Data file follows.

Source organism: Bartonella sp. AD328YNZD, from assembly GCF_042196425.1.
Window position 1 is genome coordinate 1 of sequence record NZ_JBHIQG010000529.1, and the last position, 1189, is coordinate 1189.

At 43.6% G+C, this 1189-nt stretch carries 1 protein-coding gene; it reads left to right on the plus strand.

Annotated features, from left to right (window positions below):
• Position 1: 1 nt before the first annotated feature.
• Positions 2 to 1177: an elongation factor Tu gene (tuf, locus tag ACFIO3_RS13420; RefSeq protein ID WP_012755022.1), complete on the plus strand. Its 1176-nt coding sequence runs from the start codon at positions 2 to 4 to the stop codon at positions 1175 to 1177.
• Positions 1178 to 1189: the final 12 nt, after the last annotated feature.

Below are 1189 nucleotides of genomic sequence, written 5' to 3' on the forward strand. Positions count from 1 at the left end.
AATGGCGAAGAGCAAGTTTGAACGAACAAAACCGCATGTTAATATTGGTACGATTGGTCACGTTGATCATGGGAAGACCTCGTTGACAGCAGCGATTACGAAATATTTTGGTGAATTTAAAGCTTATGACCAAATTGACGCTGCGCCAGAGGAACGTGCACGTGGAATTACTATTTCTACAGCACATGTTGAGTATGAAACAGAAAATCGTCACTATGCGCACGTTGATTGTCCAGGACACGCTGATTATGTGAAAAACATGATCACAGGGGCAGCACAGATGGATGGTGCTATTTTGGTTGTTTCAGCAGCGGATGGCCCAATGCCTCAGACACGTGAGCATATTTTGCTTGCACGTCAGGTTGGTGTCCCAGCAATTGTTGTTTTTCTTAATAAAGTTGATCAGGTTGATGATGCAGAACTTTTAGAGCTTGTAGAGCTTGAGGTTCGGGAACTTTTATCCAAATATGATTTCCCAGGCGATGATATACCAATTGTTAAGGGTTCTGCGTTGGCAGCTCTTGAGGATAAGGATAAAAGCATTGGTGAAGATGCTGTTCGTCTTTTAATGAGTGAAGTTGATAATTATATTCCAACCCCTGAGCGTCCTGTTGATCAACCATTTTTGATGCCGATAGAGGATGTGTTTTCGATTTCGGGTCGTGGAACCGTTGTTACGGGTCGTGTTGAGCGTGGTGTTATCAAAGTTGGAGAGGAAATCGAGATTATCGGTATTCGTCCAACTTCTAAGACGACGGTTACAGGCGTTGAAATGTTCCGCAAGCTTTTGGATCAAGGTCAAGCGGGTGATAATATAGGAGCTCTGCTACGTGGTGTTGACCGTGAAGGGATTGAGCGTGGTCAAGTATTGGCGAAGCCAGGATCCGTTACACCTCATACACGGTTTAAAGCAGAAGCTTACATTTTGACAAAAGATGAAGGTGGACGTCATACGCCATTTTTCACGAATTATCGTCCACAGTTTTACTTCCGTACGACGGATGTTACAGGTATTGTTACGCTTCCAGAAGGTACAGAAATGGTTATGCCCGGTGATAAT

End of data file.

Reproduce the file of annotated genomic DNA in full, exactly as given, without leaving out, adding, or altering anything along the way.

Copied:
Source organism: Bartonella sp. AD328YNZD, from assembly GCF_042196425.1.
Window position 1 is genome coordinate 1 of sequence record NZ_JBHIQG010000529.1, and the last position, 1189, is coordinate 1189.

At 43.6% G+C, this 1189-nt stretch carries 1 protein-coding gene; it reads left to right on the plus strand.

Annotated features, from left to right (window positions below):
• Position 1: 1 nt before the first annotated feature.
• Positions 2 to 1177: an elongation factor Tu gene (tuf, locus tag ACFIO3_RS13420; RefSeq protein ID WP_012755022.1), complete on the plus strand. Its 1176-nt coding sequence runs from the start codon at positions 2 to 4 to the stop codon at positions 1175 to 1177.
• Positions 1178 to 1189: the final 12 nt, after the last annotated feature.

Below are 1189 nucleotides of genomic sequence, written 5' to 3' on the forward strand. Positions count from 1 at the left end.
AATGGCGAAGAGCAAGTTTGAACGAACAAAACCGCATGTTAATATTGGTACGATTGGTCACGTTGATCATGGGAAGACCTCGTTGACAGCAGCGATTACGAAATATTTTGGTGAATTTAAAGCTTATGACCAAATTGACGCTGCGCCAGAGGAACGTGCACGTGGAATTACTATTTCTACAGCACATGTTGAGTATGAAACAGAAAATCGTCACTATGCGCACGTTGATTGTCCAGGACACGCTGATTATGTGAAAAACATGATCACAGGGGCAGCACAGATGGATGGTGCTATTTTGGTTGTTTCAGCAGCGGATGGCCCAATGCCTCAGACACGTGAGCATATTTTGCTTGCACGTCAGGTTGGTGTCCCAGCAATTGTTGTTTTTCTTAATAAAGTTGATCAGGTTGATGATGCAGAACTTTTAGAGCTTGTAGAGCTTGAGGTTCGGGAACTTTTATCCAAATATGATTTCCCAGGCGATGATATACCAATTGTTAAGGGTTCTGCGTTGGCAGCTCTTGAGGATAAGGATAAAAGCATTGGTGAAGATGCTGTTCGTCTTTTAATGAGTGAAGTTGATAATTATATTCCAACCCCTGAGCGTCCTGTTGATCAACCATTTTTGATGCCGATAGAGGATGTGTTTTCGATTTCGGGTCGTGGAACCGTTGTTACGGGTCGTGTTGAGCGTGGTGTTATCAAAGTTGGAGAGGAAATCGAGATTATCGGTATTCGTCCAACTTCTAAGACGACGGTTACAGGCGTTGAAATGTTCCGCAAGCTTTTGGATCAAGGTCAAGCGGGTGATAATATAGGAGCTCTGCTACGTGGTGTTGACCGTGAAGGGATTGAGCGTGGTCAAGTATTGGCGAAGCCAGGATCCGTTACACCTCATACACGGTTTAAAGCAGAAGCTTACATTTTGACAAAAGATGAAGGTGGACGTCATACGCCATTTTTCACGAATTATCGTCCACAGTTTTACTTCCGTACGACGGATGTTACAGGTATTGTTACGCTTCCAGAAGGTACAGAAATGGTTATGCCCGGTGATAAT